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Charcoal has been used as a folk remedy as far back as recorded history. North American Indians used charcoal for the treatment of gas pains long before our forefathers came to this continent. Homeopathic physicians have used charcoal throughout the world for more than 200 years. Carbo animalis (animal charcoal) and carbo vegetabilis (wood charcoal) have been carried in the homeopathic pharmacopoeia of the United States with the description that these substances have "marked adsorptive power of gases." Charcoal is rated in Category I (safe and effective) status by the FDA for acute toxic poisoning. Allergies to charcoal have not been reported. Charcoal is inexpensive, harmless, and easily used. Charcoal has been an official remedy in the United States for at least 100 years, and was eliminated from the U.S. Pharmacopoeia about 1950, not because it was ineffective, but because of its general disuse in American medicine following the phenomenal growth of the drug industry.
Certain electrostatic properties develop in activated charcoal during production, which favor the binding of most poisons. When the gases, resins, proteins, fats, etc., in wood are burned out, the heat generated and the change in chemistry causes the development of a charge on the charcoal granule which attracts most poisonous substances. Nobody has fully understood the mechanism by which charcoal works, from either a physical or chemical standpoint. The capillary attraction is felt to be one mechanism, the electrostatic forces another, and perhaps other forces are also involved. Charred toast and other scorched food in the kitchen are not healthful, however. They are not charcoal. These represent charred protein, fats, carbohydrates, and minerals salts, the very parts burned away in charcoal, leaving only charred cellulose. The skeletal structure remaining in true charcoal is inert, whereas the remaining substances in charred food can react unhealthily with the body, and even act as cancer-producing agents. Activated charcoal is produced from the controlled burning of wood or bone, which is then subjected to the action of an oxidizing gas such as steam or air at elevated temperatures. This process enhances the adsorptive power of charcoal by developing an extensive network of fine pores in the material.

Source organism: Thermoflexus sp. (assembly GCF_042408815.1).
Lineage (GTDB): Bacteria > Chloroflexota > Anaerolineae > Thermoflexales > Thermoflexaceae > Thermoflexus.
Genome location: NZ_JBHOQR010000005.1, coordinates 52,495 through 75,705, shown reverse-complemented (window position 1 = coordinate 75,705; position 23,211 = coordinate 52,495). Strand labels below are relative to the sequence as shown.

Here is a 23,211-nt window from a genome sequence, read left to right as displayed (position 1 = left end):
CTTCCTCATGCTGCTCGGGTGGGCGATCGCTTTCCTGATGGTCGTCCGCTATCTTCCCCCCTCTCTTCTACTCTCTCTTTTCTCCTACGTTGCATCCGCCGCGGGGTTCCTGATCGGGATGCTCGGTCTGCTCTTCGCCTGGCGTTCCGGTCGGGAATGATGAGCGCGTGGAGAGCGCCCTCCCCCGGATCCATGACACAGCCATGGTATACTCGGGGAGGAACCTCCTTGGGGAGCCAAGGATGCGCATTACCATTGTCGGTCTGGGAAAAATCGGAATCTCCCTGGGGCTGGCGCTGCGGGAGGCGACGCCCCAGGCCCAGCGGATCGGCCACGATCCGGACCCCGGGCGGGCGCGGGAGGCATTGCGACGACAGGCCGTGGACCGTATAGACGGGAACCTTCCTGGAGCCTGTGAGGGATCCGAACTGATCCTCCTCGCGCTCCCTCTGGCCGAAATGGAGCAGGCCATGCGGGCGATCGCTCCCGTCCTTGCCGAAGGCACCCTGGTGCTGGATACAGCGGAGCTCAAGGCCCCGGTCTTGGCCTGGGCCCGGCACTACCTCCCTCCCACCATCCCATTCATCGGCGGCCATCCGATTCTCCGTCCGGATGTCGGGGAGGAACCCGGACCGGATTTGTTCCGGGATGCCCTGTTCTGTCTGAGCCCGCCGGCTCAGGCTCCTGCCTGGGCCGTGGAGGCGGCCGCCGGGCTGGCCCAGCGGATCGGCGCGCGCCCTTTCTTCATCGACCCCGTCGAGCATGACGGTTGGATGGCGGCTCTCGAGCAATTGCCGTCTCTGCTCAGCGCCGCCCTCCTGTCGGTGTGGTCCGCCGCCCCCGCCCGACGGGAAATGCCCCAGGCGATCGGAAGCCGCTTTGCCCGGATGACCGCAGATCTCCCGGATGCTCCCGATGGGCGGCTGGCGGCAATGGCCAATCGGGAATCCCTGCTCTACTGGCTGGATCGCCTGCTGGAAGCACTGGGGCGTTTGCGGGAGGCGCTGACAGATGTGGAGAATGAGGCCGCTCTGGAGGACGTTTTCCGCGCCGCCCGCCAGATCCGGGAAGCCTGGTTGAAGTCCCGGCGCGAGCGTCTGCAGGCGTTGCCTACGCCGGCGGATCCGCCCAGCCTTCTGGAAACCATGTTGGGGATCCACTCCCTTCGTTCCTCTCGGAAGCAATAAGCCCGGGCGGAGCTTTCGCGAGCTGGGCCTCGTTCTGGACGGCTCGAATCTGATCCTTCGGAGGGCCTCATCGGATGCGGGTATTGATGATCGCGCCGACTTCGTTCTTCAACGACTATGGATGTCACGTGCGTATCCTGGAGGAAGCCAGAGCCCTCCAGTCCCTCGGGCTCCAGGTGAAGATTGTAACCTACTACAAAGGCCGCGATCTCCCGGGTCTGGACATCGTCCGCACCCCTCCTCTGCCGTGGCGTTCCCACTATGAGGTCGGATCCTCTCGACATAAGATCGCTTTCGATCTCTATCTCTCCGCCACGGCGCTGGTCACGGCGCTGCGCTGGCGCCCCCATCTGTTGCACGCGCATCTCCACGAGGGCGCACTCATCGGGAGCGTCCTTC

The activation process was not invented until after the turn of the 20th century, but charcoal was already recognized as a useful healing agent even though only regular charcoal was then in use. Following activation of charcoal with pressurized steam or strong acid, the surface area of one cubic centimeter is 1000 square meters! This expanded surface is due to the fact that charcoal particles have thousands of crevices, pits, grooves, and holes which, when opened out, make quite a large surface area. The physical and chemical properties from the original material, and the condition of the carbonization process, determine the properties of charcoal. The temperature of carbonization is about 600 degrees C. A hot blaze is maintained for one hour and then reduced to 100-150 degrees C. by leaning the air which is maintained for from hour to days depending on how wet it is. Distillation then begins and the temperature rises to 600-700 degrees C. Kilns are closed during this process. Tropical forests that have little marketable timber, make good charcoal woods--acacia, pinus, hardwoods, eucalyptus and others. Twenty to 30% of the dry weight of wood will represent the yield of charcoal, and about 50% of the volume of wood.
Moisture content varies from 1-16%, volatile materials from 7-30%. Retorts yield 25-30% more charcoal than kilns. They have slow carbonization at reduced temperatures giving a higher yield. The yield is grater when wood is cut to uniform size and packed tightly in the retort. In making charcoal, oxygen is taken up rapidly the first few hours after carbonization has ceased. Spontaneous combustion is possible at this point. One might wonder if this taking up of oxygen, perhaps the unstable ionized form, is on explanation for the remarkable adsorptive property of charcoal. Debarking trees before igniting makes a cleaner and denser final product of charcoal. Charcoal is readily available through commercial channels, but can also be made at home. Commercial tablets are not as concentrated as charcoal capsules or the charcoal powder, being less effective by about half. Tablets are made from regular charcoal and the pulverized powder is usually activated.